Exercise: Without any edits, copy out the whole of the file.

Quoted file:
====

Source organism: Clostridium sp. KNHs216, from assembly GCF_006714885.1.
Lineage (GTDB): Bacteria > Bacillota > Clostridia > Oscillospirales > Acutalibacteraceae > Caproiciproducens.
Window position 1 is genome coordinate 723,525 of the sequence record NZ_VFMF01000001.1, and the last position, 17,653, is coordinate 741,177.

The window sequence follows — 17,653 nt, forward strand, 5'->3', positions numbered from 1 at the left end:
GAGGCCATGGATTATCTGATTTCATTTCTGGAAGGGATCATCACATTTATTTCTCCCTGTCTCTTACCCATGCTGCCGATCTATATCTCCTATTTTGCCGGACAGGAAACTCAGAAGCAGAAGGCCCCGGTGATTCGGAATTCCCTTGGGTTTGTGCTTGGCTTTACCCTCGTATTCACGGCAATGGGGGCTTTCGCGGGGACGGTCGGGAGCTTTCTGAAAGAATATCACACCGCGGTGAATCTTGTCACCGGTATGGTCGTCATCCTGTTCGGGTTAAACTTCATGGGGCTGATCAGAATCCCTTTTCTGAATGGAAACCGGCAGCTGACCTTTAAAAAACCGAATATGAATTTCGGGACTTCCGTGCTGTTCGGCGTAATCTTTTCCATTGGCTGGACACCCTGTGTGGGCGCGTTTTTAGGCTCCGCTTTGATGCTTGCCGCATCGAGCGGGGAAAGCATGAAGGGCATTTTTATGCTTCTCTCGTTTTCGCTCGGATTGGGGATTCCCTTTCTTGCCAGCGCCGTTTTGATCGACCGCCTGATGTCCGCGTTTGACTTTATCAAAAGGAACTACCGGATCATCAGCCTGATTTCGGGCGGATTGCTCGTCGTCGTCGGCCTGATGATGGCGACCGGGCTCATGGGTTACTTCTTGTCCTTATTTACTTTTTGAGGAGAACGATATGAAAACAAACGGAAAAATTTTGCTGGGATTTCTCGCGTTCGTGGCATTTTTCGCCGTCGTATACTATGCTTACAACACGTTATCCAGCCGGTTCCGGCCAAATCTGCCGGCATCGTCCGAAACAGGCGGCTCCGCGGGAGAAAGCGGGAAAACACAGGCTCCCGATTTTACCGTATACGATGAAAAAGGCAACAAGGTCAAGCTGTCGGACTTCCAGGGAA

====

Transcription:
Source organism: Clostridium sp. KNHs216, from assembly GCF_006714885.1.
Lineage (GTDB): Bacteria > Bacillota > Clostridia > Oscillospirales > Acutalibacteraceae > Caproiciproducens.
Window position 1 is genome coordinate 723,525 of the sequence record NZ_VFMF01000001.1, and the last position, 17,653, is coordinate 741,177.

The window sequence follows — 17,653 nt, forward strand, 5'->3', positions numbered from 1 at the left end:
GAGGCCATGGATTATCTGATTTCATTTCTGGAAGGGATCATCACATTTATTTCTCCCTGTCTCTTACCCATGCTGCCGATCTATATCTCCTATTTTGCCGGACAGGAAACTCAGAAGCAGAAGGCCCCGGTGATTCGGAATTCCCTTGGGTTTGTGCTTGGCTTTACCCTCGTATTCACGGCAATGGGGGCTTTCGCGGGGACGGTCGGGAGCTTTCTGAAAGAATATCACACCGCGGTGAATCTTGTCACCGGTATGGTCGTCATCCTGTTCGGGTTAAACTTCATGGGGCTGATCAGAATCCCTTTTCTGAATGGAAACCGGCAGCTGACCTTTAAAAAACCGAATATGAATTTCGGGACTTCCGTGCTGTTCGGCGTAATCTTTTCCATTGGCTGGACACCCTGTGTGGGCGCGTTTTTAGGCTCCGCTTTGATGCTTGCCGCATCGAGCGGGGAAAGCATGAAGGGCATTTTTATGCTTCTCTCGTTTTCGCTCGGATTGGGGATTCCCTTTCTTGCCAGCGCCGTTTTGATCGACCGCCTGATGTCCGCGTTTGACTTTATCAAAAGGAACTACCGGATCATCAGCCTGATTTCGGGCGGATTGCTCGTCGTCGTCGGCCTGATGATGGCGACCGGGCTCATGGGTTACTTCTTGTCCTTATTTACTTTTTGAGGAGAACGATATGAAAACAAACGGAAAAATTTTGCTGGGATTTCTCGCGTTCGTGGCATTTTTCGCCGTCGTATACTATGCTTACAACACGTTATCCAGCCGGTTCCGGCCAAATCTGCCGGCATCGTCCGAAACAGGCGGCTCCGCGGGAGAAAGCGGGAAAACACAGGCTCCCGATTTTACCGTATACGATGAAAAAGGCAACAAGGTCAAGCTGTCGGACTTCCAGGGAA